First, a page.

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Professor Geraldine Boylan

Multicentered European study of neonatal seizures and their treatment

NEMO leaflet cover

Professor Geraldine Boylan, a HRB funded clinical scientist and director of the Neonatal Brain Research Group, UCC is funded under FP7 to co-coordinate a clinical trial of off-patent medication for treating seizures in new born babies.

Geraldine who is an expert in neonatal neurophysiology had initially received funding from the HRB to study a group of 70 high risk babies admitted to the neonatal intensive care unit at Cork University Maternity Hospital over a two-year period. The purpose was to gather EEG and other data such as heart rate, that could be used to devise an automated seizure detection system. Her group then received additional funding from the HRB to follow up these babies clinically to the age of five to see if seizures around the time of birth lead to learning difficulties or other problems later in childhood. Further details about the group's research can be found at

The FP7 NEMO project which Geraldine co-coordinates is the largest multicentred European study of neonatal seizures and their treatment ( A multicentre study at European level was necessary in order to recruit enough patients for an effective study and FP7 collaborative funding provided the means to do this. Seizures or fits which occur in new born babies shortly after birth (neonatal seizures) are the focus of the NEMO project.

The aim of the study is to investigate the safety and efficacy of bumetanide, for the treatment of seizures in babies. The NEMO study will evaluate bumetanide, a drug targeted at an age dependent mechanism which is thought to be responsible for the high incidence of seizure in the neonatal period. This will be the first time that an antiepileptic drug (AED) specifically aimed at this age-group will be evaluated in a large, adequately powered, randomised trial with EEG monitoring, recognised to be the "gold standard" method for seizure diagnosis in the newborn. Most previous studies have only used clinical assessment of neonatal seizures to guide treatment and this has shown to be inaccurate. Bumetanide cannot be tested as an AED on older children or adults as this mechanism ceases to be effective during the first few months of life. Bumetanide is included in the European Medicines Agency's (EMA) revised priority list for studies into off-patent paediatric medicinal products.

The NEMO consortium which is funded for five years consists of 15 participating institutions and partners based in Europe and the USA, and is worth over €5.8 million.

Geraldine's first experience of European funding came when she initially applied to become an evaluator in FP7 which she says 'is a great way of networking with other researchers and it allows you to become familiar with the evaluation process'. See document on how to become an evaluator.

Shortly after evaluating proposals in Brussels, an opportunity arose for Geraldine with the FP7 health call on 'adapting off-patent medicines to the specific needs of paediatric populations' which Geraldine naturally jumped at the chance to be involved in. She had a colleague at Great Ormond Street Hospital, London, Dr Ronit Pressler with whom she had worked previously. Geraldine and Ronit had carried out research on accurately diagnosing seizures or 'fits' in new-born babies by monitoring electrical brain activity. Together they set about putting a consortium together using their contacts across Europe. In some cases these were contacts they had previously met at conferences and this was now a chance to collaborate with them. Some required a bit of persuasion as many were already committed to other projects. Geraldine and Ronit quickly realised that in order to get a 'dream team' together, they would have to be organised and make it clear from the outset what the workload would entail for each consortium member. Geraldine also found that picking up the phone and talking to people was the best way of getting them on board. This was Geraldine's first time to engage with FP7 as a partner or coordinator.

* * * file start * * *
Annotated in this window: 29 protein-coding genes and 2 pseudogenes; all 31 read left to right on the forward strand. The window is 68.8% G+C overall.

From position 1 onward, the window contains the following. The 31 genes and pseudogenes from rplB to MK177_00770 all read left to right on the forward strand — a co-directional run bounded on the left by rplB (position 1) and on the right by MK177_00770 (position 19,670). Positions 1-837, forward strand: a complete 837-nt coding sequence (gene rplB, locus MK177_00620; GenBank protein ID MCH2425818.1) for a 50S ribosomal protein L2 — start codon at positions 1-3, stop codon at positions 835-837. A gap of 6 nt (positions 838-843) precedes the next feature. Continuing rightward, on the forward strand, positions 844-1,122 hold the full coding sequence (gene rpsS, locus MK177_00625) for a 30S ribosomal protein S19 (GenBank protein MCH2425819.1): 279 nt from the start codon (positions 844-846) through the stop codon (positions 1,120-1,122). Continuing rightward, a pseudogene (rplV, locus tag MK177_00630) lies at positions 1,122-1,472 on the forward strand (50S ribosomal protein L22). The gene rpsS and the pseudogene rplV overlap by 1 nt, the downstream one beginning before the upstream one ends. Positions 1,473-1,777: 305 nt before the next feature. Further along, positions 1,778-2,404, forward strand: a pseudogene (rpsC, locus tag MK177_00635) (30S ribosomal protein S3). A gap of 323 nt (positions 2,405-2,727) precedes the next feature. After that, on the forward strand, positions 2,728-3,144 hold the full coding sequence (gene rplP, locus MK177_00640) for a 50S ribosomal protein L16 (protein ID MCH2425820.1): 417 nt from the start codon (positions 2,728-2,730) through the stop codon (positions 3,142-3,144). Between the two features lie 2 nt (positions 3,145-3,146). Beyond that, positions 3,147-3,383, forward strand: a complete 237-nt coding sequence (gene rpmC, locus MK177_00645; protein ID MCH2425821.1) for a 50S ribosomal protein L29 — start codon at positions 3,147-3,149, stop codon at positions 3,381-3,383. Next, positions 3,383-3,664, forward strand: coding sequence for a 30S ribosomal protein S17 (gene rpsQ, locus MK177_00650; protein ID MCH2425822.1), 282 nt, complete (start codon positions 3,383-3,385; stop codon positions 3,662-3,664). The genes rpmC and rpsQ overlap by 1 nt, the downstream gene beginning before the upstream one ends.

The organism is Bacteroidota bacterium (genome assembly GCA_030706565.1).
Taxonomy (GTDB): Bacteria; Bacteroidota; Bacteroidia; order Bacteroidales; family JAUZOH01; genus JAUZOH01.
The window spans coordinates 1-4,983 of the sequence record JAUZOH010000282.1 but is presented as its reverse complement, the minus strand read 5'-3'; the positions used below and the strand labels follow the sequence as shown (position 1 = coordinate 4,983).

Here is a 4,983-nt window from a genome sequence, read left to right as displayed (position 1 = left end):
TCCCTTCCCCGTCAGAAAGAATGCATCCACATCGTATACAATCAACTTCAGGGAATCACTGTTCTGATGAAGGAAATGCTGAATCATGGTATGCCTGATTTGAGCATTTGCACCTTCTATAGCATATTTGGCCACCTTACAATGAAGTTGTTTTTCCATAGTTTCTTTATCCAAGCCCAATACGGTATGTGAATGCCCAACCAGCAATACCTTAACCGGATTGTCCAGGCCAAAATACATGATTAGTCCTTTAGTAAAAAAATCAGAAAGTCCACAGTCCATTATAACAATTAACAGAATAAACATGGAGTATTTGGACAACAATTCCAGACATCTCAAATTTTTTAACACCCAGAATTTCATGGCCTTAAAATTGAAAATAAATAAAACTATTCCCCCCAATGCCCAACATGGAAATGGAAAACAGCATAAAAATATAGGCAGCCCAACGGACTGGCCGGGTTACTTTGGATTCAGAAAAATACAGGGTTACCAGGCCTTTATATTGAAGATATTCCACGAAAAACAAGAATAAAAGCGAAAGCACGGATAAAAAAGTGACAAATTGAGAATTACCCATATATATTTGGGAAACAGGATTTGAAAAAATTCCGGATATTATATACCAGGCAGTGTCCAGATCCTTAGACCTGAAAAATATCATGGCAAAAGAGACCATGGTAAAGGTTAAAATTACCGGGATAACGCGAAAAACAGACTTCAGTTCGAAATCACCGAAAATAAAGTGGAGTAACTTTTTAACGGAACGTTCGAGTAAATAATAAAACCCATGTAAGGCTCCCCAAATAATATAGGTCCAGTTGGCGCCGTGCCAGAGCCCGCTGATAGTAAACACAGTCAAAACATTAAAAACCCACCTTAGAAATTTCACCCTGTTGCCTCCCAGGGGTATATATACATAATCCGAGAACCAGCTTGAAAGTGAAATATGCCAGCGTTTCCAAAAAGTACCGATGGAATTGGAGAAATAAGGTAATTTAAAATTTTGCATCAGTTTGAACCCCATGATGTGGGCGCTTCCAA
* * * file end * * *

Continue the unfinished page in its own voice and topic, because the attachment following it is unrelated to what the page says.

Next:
During preparation of the proposal, Geraldine worked closely with Dr Caitriona Creely (one of two National Contact Points who are based at the HRB), who guided her through the FP7 process. She gave her feedback on the scientific approach for her proposal as well as giving advice on how well the research fitted with the topic. 'Caitriona was invaluable to bounce ideas off as she knows how the Commission works and what would be acceptable. The financing side of things can be tricky to navigate but Caitriona always had advice to hand, and if she didn't know the answer, she put me in touch with someone who did. In addition she always responded to my queries promptly'. When the funding was awarded, Caitriona also assisted the consortium at the negotiation stage with the Commission which can be a difficult task. In fact Caitriona attended the induction meeting in Brussels with the Consortium as well as attending the meeting the Consortium had with the EU project officer.

Geraldine acknowledges the assistance of the HRB NCP as being invaluable. 'If anyone asks my advice now on EU funding my first reaction is to tell them to contact their NCP immediately. We are very luck in Ireland to have NCPs who are so accessible and helpful and we need to use this to our advantage. I didn't realise how fortunate we were until I spoke to my colleagues in other countries. Most of them have no idea who their NCP are and have certainly never met them'!


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